The report said a combination of weaker international demand for goods made in
Despite these difficulties, PwC expects recovery to continue: “While concerns of a double-dip recession remain, strategic investors are committed to growth through inorganic means, and many are well positioned to take advantage of M&A opportunities.”
“Unless there is a major financial and economic crisis – which is possible – Young & Partners expects M&A volume for the rest of 2011 and early 2012 to gradually soften off a very high base, but still be solid and healthy in the aggregate,” Young said.
“Chemical companies are [now] much better prepared to weather a financial liquidity crisis and a hit to revenues,” he added.
PwC director Mike Clements said the underlying story of 2011 was valuations: “The chemical industry has rebounded from its low in the first quarter of 2009, with profitability back to the peak levels seen in mid-2008, driving valuations up.”
However, during the third quarter, high valuations also led to a reduction in deal volume, and this was accelerated in the fourth quarter by low eurozone bank debt and bond availability, he added.
Many bankers say the demand to buy chemical assets is still strong, despite an overall slowdown in M&A activity. The problem has been the lack of assets on the selling block.
“The motivation to do deals remains strong, with corporate cash levels high and leverage levels low. We are seeing fewer auctions, but more one-on-one negotiated discussions,” said Chris Cerimele, director and head of chemicals at US-based investment bank Houlihan Lokey.
“There is a great appetite to buy in this market, but a lack of opportunities. Companies with strong balance sheets also have no impetus to sell,” said Chris Carlisle, head of chemicals for Europe, Middle East and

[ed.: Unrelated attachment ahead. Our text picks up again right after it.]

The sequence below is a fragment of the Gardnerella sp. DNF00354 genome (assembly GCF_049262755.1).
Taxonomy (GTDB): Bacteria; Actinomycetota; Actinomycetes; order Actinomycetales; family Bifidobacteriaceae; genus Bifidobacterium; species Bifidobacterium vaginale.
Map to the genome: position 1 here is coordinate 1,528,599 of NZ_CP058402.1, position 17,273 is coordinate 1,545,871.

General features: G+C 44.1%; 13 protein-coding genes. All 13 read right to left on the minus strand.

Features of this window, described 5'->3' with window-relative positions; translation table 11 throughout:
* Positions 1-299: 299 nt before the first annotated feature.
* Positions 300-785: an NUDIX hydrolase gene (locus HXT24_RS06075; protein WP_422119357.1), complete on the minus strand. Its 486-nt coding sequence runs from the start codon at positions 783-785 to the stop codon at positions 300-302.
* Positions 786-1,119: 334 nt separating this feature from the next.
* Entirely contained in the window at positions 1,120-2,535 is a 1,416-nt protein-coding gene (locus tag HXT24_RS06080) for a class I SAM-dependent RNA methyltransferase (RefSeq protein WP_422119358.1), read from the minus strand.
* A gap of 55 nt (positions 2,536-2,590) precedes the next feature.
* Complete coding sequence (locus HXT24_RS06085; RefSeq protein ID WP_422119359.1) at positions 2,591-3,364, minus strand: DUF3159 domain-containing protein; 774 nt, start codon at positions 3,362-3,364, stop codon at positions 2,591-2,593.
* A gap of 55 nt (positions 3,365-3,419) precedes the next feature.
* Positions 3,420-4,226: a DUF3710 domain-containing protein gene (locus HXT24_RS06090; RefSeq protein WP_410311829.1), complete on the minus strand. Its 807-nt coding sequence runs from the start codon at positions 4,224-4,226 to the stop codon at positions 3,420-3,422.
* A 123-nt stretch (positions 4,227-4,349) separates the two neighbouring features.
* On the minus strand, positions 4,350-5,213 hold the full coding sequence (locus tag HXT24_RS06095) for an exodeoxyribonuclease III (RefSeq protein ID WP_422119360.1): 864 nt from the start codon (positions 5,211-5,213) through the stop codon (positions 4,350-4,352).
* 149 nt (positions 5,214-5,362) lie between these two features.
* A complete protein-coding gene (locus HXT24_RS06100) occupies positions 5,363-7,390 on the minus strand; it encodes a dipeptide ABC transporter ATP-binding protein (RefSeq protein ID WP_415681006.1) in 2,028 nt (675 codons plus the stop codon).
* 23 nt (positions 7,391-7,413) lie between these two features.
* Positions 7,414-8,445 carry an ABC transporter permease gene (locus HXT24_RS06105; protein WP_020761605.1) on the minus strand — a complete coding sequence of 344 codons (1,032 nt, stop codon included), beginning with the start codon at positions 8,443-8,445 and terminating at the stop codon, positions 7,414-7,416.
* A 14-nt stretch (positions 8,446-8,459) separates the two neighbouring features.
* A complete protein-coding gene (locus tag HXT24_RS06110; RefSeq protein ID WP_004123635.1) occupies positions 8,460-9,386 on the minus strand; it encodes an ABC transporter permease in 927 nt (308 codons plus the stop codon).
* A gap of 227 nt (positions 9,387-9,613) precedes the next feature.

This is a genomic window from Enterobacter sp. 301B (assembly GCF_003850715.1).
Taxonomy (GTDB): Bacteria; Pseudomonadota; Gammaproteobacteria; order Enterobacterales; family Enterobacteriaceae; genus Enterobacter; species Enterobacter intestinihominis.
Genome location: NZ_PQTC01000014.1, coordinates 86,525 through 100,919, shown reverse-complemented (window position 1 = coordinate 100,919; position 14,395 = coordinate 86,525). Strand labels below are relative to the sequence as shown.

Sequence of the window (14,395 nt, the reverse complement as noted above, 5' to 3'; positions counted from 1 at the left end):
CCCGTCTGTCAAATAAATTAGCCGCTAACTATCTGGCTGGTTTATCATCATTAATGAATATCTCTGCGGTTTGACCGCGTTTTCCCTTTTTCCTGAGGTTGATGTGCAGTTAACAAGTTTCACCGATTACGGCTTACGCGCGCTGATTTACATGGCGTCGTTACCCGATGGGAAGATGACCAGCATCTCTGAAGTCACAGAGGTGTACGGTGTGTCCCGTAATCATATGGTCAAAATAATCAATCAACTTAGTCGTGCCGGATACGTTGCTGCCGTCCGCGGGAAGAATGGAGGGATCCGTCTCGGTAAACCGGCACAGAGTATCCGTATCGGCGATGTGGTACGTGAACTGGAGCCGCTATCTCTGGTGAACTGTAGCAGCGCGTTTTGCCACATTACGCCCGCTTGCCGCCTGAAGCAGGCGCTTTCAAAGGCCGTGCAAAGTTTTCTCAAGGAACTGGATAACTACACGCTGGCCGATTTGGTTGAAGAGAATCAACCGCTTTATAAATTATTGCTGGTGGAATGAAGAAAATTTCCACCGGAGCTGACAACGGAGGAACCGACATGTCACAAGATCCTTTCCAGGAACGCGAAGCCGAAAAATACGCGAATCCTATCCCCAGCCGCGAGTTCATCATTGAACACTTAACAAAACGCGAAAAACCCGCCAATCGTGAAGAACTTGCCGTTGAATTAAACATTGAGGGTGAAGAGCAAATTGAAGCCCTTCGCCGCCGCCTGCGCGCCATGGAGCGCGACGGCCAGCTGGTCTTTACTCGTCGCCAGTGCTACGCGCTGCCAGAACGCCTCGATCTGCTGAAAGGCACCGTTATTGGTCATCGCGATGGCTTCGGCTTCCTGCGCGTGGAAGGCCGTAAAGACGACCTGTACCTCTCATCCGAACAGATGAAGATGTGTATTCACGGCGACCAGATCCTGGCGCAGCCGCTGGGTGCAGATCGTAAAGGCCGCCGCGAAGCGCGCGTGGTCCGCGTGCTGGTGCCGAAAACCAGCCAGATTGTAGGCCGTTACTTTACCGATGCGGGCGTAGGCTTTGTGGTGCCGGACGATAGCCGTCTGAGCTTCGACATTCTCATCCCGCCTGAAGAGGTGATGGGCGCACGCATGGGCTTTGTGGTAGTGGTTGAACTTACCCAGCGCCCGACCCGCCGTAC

The imbalance of high buy-side interest, coupled with a dearth of assets available for sale, has led to relatively high M&A valuations in certain situations.
“Assets have been bid up on the scarcity factor, even [though] there has not been a huge amount of activity. This is a good dynamic for a seller,” said Tim Wilding, managing director and head of chemicals at US-based investment bank Oppenheimer.
Through the first half of 2011, as companies had greater confidence in business prospects, there was a great deal of takeover activity involving publicly traded chemical targets.
More such large deals could emerge in 2012, noted Nomura’s
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“We are increasingly getting comfortable that the North American chemical industry will see a revival in the coming years versus the steady decline that has taken place in the past 10 years with the movement of manufacturing overseas,” said John Televantos, partner at US-based private equity firm Arsenal Capital Partners.
“Europe and Asia cannot match the low-cost energy and feedstock position of the
He foresees healthy valuations likely to lead to sellers coming out of the shadows in early 2012: “Strong balance sheets for strategic buyers and abundant capital among private equity firms mean that a lot of people that have been waiting to sell businesses will finally crack and put them on the market.”